Sunday, August 23, 2015


My buddy Kelly Greene and I watched SOMEWHERE IN THE NIGHT the other day. It was the first time for both of us to see this 1946 film noir.

John Hodiak stars as George Taylor, an amnesiac WWII soldier who returns home to Los Angeles in search of his true identity and a mysterious man named "Larry Cravat".  He's aided in his search by Christy Smith (the lovely Nancy Guild), nightclub owner Mel Phillips (Richard Conte) and police detective Donald Kendall (Lloyd Nolan). Taylor soon runs afoul of a small gang of crooks taken right out of the MALTESE FALCON playback. It seems there's two million dollars in cash missing, cash that the elusive "Cravat" knows the location of and thus, everyone is searching for him.

It's not too hard to figure out what the twist is here. I saw it coming from a mile away and you probably will too. Directed by Joseph Mankiewicz from a screenplay by Howard Dimsdale and Mankiewicz (from a story by Marvin Borowsky), SOMEWHERE IN THE NIGHT begins promisingly enough but it stalls out in the second act and never quite regains its' momentum. Taylor follows a lot of false leads, there's lot of talk and the pace slows to a crawl. There's not much tension generated by the story which seems to take forever to get to the payoff. The running time is 110 minutes but I could swear it seemed much, much longer than that.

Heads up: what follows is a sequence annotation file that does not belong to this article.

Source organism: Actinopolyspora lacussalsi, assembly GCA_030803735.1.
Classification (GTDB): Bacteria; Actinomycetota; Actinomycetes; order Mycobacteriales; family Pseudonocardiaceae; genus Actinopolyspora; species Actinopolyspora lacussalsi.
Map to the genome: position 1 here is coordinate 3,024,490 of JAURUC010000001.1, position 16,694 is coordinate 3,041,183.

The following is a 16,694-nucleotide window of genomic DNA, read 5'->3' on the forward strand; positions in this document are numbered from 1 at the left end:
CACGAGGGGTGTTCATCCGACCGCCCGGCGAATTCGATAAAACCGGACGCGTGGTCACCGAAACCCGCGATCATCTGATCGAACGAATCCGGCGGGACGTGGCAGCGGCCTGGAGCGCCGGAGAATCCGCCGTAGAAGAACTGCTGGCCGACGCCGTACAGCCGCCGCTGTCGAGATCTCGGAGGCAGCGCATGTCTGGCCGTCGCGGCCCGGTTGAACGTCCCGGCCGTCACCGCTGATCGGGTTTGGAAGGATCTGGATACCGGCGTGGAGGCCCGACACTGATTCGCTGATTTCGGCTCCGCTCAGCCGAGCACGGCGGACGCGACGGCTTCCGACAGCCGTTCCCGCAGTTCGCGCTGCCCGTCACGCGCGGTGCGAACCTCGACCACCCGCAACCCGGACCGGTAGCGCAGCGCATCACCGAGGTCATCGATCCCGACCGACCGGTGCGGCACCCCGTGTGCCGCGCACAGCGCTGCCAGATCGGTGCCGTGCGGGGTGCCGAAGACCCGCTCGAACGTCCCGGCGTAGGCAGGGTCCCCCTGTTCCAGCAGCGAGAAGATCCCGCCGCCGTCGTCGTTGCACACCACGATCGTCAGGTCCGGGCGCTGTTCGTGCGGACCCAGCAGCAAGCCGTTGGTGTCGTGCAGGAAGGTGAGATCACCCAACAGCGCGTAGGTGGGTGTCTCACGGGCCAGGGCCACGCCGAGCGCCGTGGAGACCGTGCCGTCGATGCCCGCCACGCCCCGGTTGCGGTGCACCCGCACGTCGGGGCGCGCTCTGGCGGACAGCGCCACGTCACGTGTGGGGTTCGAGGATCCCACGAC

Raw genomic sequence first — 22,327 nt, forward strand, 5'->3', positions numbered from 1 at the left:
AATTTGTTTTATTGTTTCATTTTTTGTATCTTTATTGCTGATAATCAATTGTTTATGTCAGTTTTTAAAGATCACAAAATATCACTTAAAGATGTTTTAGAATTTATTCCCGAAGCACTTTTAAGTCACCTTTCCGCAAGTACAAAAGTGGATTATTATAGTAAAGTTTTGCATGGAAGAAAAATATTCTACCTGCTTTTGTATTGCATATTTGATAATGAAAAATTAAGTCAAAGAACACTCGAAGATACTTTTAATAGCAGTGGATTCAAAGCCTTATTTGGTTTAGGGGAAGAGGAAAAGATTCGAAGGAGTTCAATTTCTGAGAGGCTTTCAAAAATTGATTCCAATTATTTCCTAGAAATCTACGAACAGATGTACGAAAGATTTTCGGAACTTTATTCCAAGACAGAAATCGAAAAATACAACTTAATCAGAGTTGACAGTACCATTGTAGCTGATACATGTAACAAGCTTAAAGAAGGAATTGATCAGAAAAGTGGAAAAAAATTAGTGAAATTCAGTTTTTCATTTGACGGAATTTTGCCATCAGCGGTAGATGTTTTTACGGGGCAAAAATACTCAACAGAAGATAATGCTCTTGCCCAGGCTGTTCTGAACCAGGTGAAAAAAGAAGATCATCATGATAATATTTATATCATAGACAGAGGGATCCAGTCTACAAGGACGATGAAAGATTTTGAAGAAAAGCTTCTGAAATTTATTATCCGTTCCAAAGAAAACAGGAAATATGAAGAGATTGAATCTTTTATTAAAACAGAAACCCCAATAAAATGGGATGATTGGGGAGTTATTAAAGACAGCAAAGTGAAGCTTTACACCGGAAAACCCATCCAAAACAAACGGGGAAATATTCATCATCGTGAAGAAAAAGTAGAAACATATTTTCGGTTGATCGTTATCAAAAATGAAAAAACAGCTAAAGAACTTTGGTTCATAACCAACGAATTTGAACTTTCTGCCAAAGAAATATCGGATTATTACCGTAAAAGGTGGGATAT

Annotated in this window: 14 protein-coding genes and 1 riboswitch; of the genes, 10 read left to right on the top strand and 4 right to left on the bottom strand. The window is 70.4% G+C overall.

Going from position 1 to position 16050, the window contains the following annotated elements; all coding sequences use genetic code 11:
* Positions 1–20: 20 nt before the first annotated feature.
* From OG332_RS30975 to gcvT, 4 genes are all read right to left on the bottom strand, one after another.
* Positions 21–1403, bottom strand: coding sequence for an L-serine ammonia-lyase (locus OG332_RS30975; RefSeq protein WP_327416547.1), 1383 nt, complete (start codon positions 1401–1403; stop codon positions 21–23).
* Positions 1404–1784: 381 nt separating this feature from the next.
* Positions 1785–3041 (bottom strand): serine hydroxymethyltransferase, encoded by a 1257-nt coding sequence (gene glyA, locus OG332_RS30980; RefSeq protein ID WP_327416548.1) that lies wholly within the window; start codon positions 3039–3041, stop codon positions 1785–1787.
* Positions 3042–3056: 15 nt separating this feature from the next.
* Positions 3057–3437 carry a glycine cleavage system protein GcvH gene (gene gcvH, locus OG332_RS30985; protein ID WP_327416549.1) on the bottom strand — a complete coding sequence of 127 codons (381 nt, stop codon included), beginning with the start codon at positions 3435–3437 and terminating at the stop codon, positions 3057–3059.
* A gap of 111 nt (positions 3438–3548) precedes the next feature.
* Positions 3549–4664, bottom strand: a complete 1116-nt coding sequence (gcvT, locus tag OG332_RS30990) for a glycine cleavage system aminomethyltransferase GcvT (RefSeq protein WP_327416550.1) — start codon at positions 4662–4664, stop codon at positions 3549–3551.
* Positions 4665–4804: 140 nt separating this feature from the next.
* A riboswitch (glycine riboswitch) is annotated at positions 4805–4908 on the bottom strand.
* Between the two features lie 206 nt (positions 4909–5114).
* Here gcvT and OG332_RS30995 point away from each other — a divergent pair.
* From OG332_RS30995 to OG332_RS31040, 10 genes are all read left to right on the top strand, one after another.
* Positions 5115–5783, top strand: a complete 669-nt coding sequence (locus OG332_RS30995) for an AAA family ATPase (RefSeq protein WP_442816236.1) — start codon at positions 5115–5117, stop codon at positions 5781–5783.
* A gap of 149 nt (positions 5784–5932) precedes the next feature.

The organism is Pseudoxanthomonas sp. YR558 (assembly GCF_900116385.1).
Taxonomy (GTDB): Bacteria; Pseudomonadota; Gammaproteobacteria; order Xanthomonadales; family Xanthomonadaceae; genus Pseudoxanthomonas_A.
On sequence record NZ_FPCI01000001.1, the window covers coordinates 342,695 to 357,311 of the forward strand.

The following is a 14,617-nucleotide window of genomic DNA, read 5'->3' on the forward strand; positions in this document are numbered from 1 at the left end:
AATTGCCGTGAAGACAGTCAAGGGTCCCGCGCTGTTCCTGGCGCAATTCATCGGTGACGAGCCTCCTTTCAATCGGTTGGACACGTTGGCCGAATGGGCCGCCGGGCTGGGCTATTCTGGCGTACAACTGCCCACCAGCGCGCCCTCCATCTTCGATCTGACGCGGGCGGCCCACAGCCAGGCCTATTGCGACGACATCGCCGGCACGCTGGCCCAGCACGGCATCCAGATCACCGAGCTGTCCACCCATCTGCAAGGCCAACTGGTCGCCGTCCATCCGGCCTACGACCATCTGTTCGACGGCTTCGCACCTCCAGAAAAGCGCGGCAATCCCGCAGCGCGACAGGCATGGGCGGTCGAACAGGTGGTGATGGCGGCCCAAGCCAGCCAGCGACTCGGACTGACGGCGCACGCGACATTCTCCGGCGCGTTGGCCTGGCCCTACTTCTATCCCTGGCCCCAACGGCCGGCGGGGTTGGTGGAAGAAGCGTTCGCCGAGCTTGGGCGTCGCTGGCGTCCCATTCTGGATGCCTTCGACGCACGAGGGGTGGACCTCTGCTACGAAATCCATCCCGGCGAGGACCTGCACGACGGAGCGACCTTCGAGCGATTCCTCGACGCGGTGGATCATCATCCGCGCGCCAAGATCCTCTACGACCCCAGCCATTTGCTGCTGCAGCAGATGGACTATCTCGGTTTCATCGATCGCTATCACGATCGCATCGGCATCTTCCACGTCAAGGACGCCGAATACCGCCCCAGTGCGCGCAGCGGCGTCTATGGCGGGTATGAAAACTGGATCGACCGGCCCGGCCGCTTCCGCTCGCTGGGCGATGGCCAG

A big part of the problem is that John Hodiak has little to none screen presence. He's just not a good enough actor to carry a film like this. The fetching Nancy Guild is okay but it's the supporting cast that really shines here. Genre icon Conte is solid as usual while character actors Whit Bissell and Harry Morgan have small, but effective scenes.

SOMEWHERE IN THE NIGHT is worth seeing at least once, especially if you're a noir fan. If this film is your first exposure to film noir, you may wonder what all the fuss is about.

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